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Health Benefits Of Calendula (Pot Marigold): Preventing Cancer, Healing Ulcers And More...

The name calendula may not be familiar to you. Scientifically termed as Calendula officinalis, calendula is similar to marigolds and belong to the same species as marigolds and are often called by the alternative name, pot marigold.

Owing to its versatility, the flower of the plant can be made into oil, compress, cream, gel, tea, tincture, a component in a facial steam, salads, stews, toothpaste etc. Used for ornamental, cosmetic and culinary purposes, the flowers are one of the most beneficial herbs [1] .

A popular addition in various health and skin-care products, the flower is used in more than 200 varieties of shampoos, soaps and lotions. Apart from these, calendula is extremely beneficial for your health due to its anti-inflammatory and antioxidant properties, to say the least [2] .

Intrigued? Continue reading to learn the different ways the antiviral herb can help you improve your health.

Nutritional Facts About Calendula

According to the study 'Evaluation of Biologically Active Compounds from Calendula officinalis Flowers using Spectrophotometry' conducted in 2012, calendula contains antioxidants in the form of flavonoids and carotenoids.

The petals of the flower are high in antioxidants and also has fatty acids such as calendric and linoleic acids. As a plant, the leaves of calendula contain lutein and beta-carotene (vitamin A carotenoids) which function as antioxidants [3] [4] .

Health Benefits Of Calendula

1. Reduces inflammation

The anti-inflammatory properties possessed by the flower petals help in treating inflammation. It is proven to help treat ulcerative colitis (UC), an inflammatory bowel disease that irritates the lining of your large intestine or colon [5] .

2. Improves oral health

Calendula flower extracts are widely used in oral care products such as toothpaste and mouthwashes [6] . The antibacterial properties possessed by the flower help in killing the harmful bacteria and thus help protect your mouth from ailments such as cavities, gingivitis etc.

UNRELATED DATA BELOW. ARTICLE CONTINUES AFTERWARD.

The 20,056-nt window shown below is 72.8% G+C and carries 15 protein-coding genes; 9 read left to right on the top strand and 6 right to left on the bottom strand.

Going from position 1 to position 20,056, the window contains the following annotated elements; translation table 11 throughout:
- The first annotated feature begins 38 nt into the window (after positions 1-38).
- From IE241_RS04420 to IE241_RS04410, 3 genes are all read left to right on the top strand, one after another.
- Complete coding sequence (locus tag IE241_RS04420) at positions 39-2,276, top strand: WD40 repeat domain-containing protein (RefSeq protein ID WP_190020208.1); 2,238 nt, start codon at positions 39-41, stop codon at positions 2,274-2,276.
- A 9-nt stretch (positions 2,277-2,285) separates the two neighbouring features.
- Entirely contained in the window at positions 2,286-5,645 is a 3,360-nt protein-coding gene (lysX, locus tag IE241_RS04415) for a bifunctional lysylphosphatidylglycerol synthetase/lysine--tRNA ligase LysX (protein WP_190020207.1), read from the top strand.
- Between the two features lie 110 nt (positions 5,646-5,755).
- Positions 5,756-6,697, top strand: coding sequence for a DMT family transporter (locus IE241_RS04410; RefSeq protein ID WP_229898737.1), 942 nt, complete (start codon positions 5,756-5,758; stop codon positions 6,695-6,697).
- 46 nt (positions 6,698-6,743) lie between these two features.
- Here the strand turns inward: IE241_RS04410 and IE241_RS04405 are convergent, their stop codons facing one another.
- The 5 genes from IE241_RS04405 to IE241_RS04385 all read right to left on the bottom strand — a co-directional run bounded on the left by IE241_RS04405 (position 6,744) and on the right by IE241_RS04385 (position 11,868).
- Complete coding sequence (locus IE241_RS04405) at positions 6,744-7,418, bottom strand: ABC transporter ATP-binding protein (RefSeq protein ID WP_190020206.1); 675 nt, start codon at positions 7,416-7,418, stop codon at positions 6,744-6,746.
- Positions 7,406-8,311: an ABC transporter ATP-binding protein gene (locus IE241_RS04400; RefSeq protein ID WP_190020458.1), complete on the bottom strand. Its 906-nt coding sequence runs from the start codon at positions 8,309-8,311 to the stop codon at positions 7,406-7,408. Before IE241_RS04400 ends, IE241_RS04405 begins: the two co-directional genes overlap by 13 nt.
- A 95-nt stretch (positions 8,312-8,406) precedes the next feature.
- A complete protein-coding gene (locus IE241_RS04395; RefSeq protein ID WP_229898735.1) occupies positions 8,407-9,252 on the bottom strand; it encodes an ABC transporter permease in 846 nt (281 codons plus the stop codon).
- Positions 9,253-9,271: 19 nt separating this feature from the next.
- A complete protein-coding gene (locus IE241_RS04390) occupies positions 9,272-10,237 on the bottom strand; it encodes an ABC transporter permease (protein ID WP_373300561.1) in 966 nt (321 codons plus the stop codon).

3. May prevent cancer

According to recent studies, it has been ascertained that calendulas have possible antitumour properties. That is, calendula extracts procured positive results in cancer management. It is expected to be, with further research, used for cancer prevention, treatment, and palliative care - mainly because it does not pose any toxic side-effect like normal cancer treatment [7] .

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4. Manages cramps

The anti-spasmodic properties of calendula are known to be beneficial for reducing cramping related to menstruation. It is also beneficial for treating other types of spasmodic condition as well [5] .

5. Boosts eye health

The antioxidant compounds present in calendula are asserted to be increasingly beneficial for improving your vision. The beta-carotene aids in preventing cataract and macular degeneration [8] .

6. Heals ulcers and wounds

Calendula flower extracts can help in speeding up the healing of slow-healing open wounds and ulcers. It has been proven to boost the recovery rate by 30 per cent in animals. Studies on human beings are yet to be conducted [9] .

7. Aids menstruation

The presence of flavonoids helps relax your muscles, thereby promoting your blood circulation and easing your menstruation. Calendula can also help induce the menstruation cycle and ease the painful side effects [10] .

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How To Consume Calendula

  • Dried petals can be added to cakes and soup.
  • Petals of the flower are chopped and added to salads.
  • It can be used as a flavour enhancer in rice, soups etc.
  • It is also used in the preparation of tea.
  • Dried petals can be used for making an omelette.

Calendula Tea Recipes

1. Dried flower tea [11]